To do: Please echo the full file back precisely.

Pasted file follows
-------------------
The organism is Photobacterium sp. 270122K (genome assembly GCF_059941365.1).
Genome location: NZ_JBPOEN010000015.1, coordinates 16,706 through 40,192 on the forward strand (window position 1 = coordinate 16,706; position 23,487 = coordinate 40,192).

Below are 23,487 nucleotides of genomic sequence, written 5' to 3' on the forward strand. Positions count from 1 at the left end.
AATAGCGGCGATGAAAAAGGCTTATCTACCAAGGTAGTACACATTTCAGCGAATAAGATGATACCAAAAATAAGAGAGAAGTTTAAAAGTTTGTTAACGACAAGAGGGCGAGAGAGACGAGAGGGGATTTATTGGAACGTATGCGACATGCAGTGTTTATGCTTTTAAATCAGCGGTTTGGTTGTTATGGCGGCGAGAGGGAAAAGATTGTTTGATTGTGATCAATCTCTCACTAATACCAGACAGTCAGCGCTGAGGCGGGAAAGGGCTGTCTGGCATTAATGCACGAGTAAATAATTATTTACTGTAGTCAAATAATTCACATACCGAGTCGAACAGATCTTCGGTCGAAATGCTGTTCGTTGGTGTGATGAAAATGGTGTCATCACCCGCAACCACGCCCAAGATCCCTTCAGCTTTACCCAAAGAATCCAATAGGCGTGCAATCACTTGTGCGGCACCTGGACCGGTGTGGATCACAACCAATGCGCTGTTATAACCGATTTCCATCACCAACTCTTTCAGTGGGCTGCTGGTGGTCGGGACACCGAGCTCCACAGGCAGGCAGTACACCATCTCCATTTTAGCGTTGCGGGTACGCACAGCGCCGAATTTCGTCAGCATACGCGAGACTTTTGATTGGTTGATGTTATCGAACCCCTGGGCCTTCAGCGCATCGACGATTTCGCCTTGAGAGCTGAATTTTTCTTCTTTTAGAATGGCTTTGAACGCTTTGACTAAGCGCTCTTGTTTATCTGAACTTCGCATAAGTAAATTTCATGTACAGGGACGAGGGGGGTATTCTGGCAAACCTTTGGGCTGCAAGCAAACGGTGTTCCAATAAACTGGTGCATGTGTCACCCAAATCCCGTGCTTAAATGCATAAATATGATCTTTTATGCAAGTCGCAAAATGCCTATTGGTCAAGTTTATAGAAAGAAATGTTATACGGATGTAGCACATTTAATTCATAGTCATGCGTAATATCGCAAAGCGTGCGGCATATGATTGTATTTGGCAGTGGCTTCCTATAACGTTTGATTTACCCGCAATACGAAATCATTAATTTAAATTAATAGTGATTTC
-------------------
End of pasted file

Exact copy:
The organism is Photobacterium sp. 270122K (genome assembly GCF_059941365.1).
Genome location: NZ_JBPOEN010000015.1, coordinates 16,706 through 40,192 on the forward strand (window position 1 = coordinate 16,706; position 23,487 = coordinate 40,192).

Below are 23,487 nucleotides of genomic sequence, written 5' to 3' on the forward strand. Positions count from 1 at the left end.
AATAGCGGCGATGAAAAAGGCTTATCTACCAAGGTAGTACACATTTCAGCGAATAAGATGATACCAAAAATAAGAGAGAAGTTTAAAAGTTTGTTAACGACAAGAGGGCGAGAGAGACGAGAGGGGATTTATTGGAACGTATGCGACATGCAGTGTTTATGCTTTTAAATCAGCGGTTTGGTTGTTATGGCGGCGAGAGGGAAAAGATTGTTTGATTGTGATCAATCTCTCACTAATACCAGACAGTCAGCGCTGAGGCGGGAAAGGGCTGTCTGGCATTAATGCACGAGTAAATAATTATTTACTGTAGTCAAATAATTCACATACCGAGTCGAACAGATCTTCGGTCGAAATGCTGTTCGTTGGTGTGATGAAAATGGTGTCATCACCCGCAACCACGCCCAAGATCCCTTCAGCTTTACCCAAAGAATCCAATAGGCGTGCAATCACTTGTGCGGCACCTGGACCGGTGTGGATCACAACCAATGCGCTGTTATAACCGATTTCCATCACCAACTCTTTCAGTGGGCTGCTGGTGGTCGGGACACCGAGCTCCACAGGCAGGCAGTACACCATCTCCATTTTAGCGTTGCGGGTACGCACAGCGCCGAATTTCGTCAGCATACGCGAGACTTTTGATTGGTTGATGTTATCGAACCCCTGGGCCTTCAGCGCATCGACGATTTCGCCTTGAGAGCTGAATTTTTCTTCTTTTAGAATGGCTTTGAACGCTTTGACTAAGCGCTCTTGTTTATCTGAACTTCGCATAAGTAAATTTCATGTACAGGGACGAGGGGGGTATTCTGGCAAACCTTTGGGCTGCAAGCAAACGGTGTTCCAATAAACTGGTGCATGTGTCACCCAAATCCCGTGCTTAAATGCATAAATATGATCTTTTATGCAAGTCGCAAAATGCCTATTGGTCAAGTTTATAGAAAGAAATGTTATACGGATGTAGCACATTTAATTCATAGTCATGCGTAATATCGCAAAGCGTGCGGCATATGATTGTATTTGGCAGTGGCTTCCTATAACGTTTGATTTACCCGCAATACGAAATCATTAATTTAAATTAATAGTGATTTC